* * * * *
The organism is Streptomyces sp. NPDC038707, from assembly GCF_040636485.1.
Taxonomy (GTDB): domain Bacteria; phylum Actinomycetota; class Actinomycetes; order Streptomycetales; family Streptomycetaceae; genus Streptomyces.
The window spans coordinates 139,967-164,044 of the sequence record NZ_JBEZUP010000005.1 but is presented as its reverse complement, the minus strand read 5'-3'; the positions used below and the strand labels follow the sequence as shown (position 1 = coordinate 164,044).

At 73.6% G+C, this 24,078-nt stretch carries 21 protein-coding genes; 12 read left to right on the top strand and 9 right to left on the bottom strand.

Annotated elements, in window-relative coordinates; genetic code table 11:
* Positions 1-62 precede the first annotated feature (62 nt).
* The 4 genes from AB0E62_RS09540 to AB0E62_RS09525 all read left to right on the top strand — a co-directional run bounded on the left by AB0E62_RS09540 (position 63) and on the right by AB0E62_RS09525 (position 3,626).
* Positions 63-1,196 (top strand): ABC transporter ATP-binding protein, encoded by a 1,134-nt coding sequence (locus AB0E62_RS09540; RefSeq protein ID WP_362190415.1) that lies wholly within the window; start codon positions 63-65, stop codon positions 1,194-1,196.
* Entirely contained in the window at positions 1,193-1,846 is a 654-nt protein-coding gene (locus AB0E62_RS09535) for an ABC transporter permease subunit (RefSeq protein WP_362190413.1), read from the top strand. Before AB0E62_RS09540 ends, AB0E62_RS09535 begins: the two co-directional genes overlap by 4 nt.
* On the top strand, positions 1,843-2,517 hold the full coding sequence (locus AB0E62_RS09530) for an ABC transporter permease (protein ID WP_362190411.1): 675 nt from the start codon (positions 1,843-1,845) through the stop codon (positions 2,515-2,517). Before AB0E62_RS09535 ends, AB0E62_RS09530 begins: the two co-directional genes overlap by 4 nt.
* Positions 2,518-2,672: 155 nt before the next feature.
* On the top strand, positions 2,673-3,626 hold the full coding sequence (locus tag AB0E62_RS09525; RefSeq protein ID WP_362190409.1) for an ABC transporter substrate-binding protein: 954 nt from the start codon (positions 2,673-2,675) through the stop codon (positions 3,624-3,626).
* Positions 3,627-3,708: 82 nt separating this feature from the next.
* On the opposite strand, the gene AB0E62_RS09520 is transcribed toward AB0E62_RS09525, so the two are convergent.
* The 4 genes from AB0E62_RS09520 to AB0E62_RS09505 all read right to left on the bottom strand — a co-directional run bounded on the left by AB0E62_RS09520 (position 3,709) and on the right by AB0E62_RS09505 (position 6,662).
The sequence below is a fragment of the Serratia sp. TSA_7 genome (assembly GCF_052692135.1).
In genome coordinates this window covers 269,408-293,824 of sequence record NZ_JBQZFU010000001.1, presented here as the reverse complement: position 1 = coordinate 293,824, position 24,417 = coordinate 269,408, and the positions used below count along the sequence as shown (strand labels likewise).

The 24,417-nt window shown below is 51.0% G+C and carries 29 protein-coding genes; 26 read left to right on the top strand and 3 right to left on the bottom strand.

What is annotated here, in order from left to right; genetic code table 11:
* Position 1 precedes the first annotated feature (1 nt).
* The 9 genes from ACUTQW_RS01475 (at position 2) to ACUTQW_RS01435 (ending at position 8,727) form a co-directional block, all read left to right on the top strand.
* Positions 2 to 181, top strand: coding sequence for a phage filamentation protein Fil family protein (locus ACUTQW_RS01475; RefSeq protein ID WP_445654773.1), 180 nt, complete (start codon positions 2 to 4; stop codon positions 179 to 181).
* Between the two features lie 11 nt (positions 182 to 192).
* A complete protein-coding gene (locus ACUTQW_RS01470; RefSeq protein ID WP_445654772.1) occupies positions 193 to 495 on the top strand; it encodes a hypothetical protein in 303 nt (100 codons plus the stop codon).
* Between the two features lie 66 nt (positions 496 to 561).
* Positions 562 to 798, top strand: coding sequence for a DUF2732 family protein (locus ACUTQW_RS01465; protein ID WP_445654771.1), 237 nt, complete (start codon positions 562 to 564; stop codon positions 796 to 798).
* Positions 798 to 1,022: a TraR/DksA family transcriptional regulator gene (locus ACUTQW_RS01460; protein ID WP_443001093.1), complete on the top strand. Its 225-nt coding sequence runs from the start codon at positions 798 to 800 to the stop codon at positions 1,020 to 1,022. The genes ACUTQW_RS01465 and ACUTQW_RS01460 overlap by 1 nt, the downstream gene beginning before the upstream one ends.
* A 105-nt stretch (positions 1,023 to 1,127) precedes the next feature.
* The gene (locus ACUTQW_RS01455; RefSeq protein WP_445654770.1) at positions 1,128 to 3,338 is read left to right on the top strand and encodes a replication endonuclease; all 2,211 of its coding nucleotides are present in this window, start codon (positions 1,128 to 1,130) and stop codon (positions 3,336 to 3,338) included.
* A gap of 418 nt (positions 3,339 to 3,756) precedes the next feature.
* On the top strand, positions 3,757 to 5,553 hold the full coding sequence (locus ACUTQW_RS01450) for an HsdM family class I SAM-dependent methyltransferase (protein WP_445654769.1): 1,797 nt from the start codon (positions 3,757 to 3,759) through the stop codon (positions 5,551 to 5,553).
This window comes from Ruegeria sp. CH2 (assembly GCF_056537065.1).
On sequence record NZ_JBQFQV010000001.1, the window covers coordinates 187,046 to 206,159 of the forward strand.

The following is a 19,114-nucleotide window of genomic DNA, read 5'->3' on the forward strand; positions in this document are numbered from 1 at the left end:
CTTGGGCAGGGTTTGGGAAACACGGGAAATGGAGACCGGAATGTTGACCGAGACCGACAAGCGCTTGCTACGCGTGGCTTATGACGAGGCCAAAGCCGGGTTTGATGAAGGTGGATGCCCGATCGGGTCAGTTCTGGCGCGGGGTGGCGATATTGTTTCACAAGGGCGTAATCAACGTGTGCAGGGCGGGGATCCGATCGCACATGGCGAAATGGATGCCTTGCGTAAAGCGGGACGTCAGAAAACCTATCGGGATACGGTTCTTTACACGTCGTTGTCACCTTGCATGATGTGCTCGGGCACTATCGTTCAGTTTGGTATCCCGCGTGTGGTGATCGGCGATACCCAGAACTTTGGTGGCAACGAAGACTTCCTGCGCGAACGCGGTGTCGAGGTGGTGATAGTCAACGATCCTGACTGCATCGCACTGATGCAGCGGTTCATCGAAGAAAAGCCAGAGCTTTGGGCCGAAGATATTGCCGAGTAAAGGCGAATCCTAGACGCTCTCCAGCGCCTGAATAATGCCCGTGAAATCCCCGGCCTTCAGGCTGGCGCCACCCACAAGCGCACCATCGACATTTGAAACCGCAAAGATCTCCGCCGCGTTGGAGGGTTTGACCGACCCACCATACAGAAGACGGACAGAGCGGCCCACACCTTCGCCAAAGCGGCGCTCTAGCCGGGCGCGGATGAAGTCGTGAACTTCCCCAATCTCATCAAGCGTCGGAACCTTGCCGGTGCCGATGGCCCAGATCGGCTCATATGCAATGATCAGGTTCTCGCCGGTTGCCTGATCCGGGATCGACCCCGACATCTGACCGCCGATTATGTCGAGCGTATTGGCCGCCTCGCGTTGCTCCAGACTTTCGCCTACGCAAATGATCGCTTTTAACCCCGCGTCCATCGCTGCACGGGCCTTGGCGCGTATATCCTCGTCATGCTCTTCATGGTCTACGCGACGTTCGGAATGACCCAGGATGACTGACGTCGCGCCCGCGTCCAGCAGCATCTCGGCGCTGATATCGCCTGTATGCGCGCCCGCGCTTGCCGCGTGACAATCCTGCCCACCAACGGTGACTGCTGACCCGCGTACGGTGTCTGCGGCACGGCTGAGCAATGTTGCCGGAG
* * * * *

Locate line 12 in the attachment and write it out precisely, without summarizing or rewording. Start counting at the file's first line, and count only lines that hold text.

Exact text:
* On the top strand, positions 2,673-3,626 hold the full coding sequence (locus tag AB0E62_RS09525; RefSeq protein ID WP_362190409.1) for an ABC transporter substrate-binding protein: 954 nt from the start codon (positions 2,673-2,675) through the stop codon (positions 3,624-3,626).